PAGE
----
Again this was not something I craved. I asked if these were something I should have. I chose to simply trust God on the matter, not continue to seek something that may or may not have been His will for me. These gifts must be from God, not from an emotional high.

Fair enough. What do you think Elisha's motivation was in asking Elijah for a double portion of his spirit? Was it part of some sort of emotional high for him, do you think?

Raphael
06-04-2015, 10:07 PM
I'm pretty certain that the Holy Spirit would never mock the Gospel of the Cross by making someone laugh hysterically at it when it is preached. I can understanding joyful laughing because of the salvation we have in Christ, but the sort of extreme, uncontrollable and hysterical laughter that's found in these movements are clearly not from God. :no:

The very charismatic Church I was in during the Toronto Blessing period, there was the Holy Laughter thing happening, but it was during ministry time, not during the preaching of the word.

One particular incident stands out to me during this time and that was a friend of mine who was in deep worship, and began laughing with a deep joyful laugh (rather than a maniacal disruptive thing) as God broke a stronghold in his life that he had been struggling with.

Pentecost
06-05-2015, 12:26 AM
The Toronto Blessing is clearly an example of 1 or 2, 3 isn't even an alternative for me . The manifestations in the Toronto Blessing such as "holy (:ahem:) laughter", being "drunk in the spirit" and convulsing on the floor has far more in common with the phenomena known in New Age circles as the "kundalini rising" than anything found in the Bible. There's a big difference between the unorderliness admonished by Paul and the unorderliness resulting from movements such as the Toronto Blessing. In the case of the early church it was the persons themselves that were the cause of the situation going out of hand (for example they chose to speak in tongues when it was not appropriate), or else it would have been pointless of Paul to admonish them in the first place. In the case of these clearly heretical movements however, the unorderliness is an integral part of the manifestations themselves, and since God is not a God of disorder these manifestations are clearly not from God. In the case of the early Church orderliness was actually attainable, or Paul wouldn't have admonished the Corinthians to behave in a more orderly fashion when manifesting the gifts of the Spirit. In the case of movements such as the Toronto Blessing however, achieving anything resembling orderliness isn't possible even in principle.

I was listening to a sermon just now and in it the preacher specifically said at the "Toronto Renewal" as he called that he saw one man manifesting signs from God while the man next to him was manifesting signs from the devil. This is from a guy who founded a school of prophetic ministry, so I guess even the overseers had issues with some of what happened there but refused to control it because they didn't want to limit the authentic moves by God while they clamped down on the false signs.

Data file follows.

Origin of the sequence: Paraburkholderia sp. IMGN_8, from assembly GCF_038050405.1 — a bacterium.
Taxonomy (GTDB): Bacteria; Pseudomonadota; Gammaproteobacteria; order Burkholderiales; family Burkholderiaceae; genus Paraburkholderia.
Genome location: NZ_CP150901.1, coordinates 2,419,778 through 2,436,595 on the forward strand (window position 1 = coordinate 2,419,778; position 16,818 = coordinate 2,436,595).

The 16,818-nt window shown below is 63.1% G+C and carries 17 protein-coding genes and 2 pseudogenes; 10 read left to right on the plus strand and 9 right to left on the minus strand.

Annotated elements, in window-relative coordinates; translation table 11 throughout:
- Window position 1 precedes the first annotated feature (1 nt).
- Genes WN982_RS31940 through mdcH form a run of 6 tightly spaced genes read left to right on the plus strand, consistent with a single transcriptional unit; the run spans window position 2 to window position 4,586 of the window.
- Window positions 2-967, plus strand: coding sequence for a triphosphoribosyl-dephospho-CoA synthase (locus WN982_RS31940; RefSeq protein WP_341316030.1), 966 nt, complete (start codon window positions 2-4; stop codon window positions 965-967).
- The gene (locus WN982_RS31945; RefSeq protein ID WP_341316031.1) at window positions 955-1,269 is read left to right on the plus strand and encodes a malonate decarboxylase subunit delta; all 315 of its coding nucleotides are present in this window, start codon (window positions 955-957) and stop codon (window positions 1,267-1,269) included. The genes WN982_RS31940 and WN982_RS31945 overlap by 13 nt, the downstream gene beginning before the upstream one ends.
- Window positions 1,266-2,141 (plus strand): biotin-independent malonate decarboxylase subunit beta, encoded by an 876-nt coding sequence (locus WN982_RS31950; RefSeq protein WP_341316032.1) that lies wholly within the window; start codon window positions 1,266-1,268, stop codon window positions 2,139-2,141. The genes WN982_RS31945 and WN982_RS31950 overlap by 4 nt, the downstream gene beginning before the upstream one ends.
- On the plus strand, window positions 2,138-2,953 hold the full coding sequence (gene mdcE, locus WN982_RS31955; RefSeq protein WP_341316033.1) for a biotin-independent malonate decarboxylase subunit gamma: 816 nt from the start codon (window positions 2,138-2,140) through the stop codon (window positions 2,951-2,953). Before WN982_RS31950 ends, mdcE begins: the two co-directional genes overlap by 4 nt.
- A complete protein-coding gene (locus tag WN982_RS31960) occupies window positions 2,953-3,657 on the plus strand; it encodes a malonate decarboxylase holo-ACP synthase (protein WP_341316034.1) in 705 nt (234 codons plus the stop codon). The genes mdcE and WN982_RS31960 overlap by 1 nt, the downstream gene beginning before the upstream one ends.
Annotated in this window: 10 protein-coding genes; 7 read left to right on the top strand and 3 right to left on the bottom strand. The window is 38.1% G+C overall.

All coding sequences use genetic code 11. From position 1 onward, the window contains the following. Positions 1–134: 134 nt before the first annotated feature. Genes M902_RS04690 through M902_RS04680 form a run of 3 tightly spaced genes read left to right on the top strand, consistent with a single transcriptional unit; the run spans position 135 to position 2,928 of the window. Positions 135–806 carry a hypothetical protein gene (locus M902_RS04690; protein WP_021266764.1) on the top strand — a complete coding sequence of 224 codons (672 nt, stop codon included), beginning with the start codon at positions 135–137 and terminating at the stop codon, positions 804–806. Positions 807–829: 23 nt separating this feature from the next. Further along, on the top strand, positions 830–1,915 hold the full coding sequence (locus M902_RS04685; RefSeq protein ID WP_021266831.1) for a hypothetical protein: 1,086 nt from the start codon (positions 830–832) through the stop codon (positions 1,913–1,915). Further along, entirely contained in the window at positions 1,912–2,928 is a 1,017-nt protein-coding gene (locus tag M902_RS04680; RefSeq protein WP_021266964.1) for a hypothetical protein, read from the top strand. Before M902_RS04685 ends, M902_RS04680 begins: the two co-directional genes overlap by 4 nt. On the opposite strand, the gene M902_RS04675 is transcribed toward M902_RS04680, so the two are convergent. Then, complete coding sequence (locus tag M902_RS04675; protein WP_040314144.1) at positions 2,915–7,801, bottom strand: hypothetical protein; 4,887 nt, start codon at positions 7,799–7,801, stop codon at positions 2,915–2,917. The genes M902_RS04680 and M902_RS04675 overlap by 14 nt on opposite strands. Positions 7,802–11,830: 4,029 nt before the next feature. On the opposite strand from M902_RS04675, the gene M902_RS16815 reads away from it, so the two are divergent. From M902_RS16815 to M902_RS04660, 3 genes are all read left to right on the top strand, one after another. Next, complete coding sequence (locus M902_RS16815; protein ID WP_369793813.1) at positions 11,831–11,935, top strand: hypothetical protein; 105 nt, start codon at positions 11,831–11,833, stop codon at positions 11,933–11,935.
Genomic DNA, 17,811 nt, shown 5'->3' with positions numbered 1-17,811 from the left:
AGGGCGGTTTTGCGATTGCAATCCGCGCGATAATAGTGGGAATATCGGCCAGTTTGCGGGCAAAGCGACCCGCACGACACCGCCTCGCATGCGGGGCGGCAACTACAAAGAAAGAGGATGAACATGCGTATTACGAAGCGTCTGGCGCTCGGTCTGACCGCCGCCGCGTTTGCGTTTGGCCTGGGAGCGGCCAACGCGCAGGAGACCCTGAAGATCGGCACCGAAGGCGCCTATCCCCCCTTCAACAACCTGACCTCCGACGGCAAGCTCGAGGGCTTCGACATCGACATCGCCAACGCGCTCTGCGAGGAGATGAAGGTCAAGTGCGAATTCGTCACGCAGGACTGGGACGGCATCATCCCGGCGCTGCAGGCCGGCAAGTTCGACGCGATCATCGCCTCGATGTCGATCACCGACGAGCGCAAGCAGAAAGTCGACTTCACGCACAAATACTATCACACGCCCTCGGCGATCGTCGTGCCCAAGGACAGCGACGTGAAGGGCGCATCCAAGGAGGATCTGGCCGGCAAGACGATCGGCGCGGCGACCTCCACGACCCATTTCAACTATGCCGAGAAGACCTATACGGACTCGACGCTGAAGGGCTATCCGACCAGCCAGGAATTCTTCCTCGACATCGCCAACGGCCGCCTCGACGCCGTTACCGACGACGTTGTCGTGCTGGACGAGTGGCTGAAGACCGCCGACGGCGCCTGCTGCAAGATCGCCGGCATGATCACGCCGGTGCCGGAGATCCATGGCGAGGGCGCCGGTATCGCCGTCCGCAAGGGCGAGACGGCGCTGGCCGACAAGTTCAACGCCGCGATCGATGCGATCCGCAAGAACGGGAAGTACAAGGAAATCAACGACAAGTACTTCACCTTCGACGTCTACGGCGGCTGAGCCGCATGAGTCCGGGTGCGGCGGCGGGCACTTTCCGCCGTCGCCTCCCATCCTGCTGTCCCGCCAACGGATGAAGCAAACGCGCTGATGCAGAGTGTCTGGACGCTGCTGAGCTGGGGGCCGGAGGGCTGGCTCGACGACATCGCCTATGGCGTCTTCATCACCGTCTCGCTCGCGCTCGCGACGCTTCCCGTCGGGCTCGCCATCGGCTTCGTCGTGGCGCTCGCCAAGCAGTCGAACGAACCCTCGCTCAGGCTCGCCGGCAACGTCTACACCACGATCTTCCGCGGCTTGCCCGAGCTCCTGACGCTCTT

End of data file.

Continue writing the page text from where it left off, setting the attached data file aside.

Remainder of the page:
I did not go looking for the sermon either, I had downloaded it while I was unaware of this thread, and I had no idea that the preacher was gonna speak bluntly on this topic which by the way, he certainly did.

John Reece
06-05-2015, 07:32 AM
The very charismatic Church I was in during the Toronto Blessing period, there was the Holy Laughter thing happening, but it was during ministry time, not during the preaching of the word.

One particular incident stands out to me during this time and that was a friend of mine who was in deep worship, and began laughing with a deep joyful laugh (rather than a maniacal disruptive thing) as God broke a stronghold in his life that he had been struggling with.

That reminds me of a time (circa 1962) when I happened ― as a result of a remarkable series of events (too long a story to tell in this post) ― to visit an Assembly of God church in downtown Washington DC where a Baptist preacher (Frank Downing) from Baltimore was speaking for the final two days of a week long revival meeting led by Assembly of God evangelist Hattie Hammond. During the worship part of the service before Frank Downing spoke, Hattie spoke from the pulpit and was trying to complete a sentence but had difficulty doing so because she kept breaking into spells of joyful laughter. What she was trying to say was this: "Jesus is the Great Physician, with one hand he takes his surgeon's knife and removes what has to go, and with the other he applies his healing oil."

It just so happened that when I entered that church that night I was so deeply depressed that I could not imagine that anyone could say or do anything to help me. I had forced myself to go to the meeting, remembering John Wesley's testimony of having gone "quite unwillingly" to the meeting wherein he "felt" his "heart strangely warmed" ― which was the great turning point in his remarkable life.

What Hattie was trying to express in the words quoted above was happening within me, but it was taking some time. By the time she finished that sentence, I had been transformed from a deep dark depression to the fresh-heartedness of a new born babe in Christ.

Hattie's public spells of laughter were manifestations of the Holy Spirit, the same Spirit of Christ who was simultaneously setting me free from a clinical state of depression. It was as though her laughter and my healing was a single operation.

Jedidiah
06-05-2015, 10:31 AM
Fair enough. What do you think Elisha's motivation was in asking Elijah for a double portion of his spirit? Was it part of some sort of emotional high for him, do you think?

Elisha was already called to be a prophet. He was simply asking to be a good one.

Adrift
06-05-2015, 10:47 AM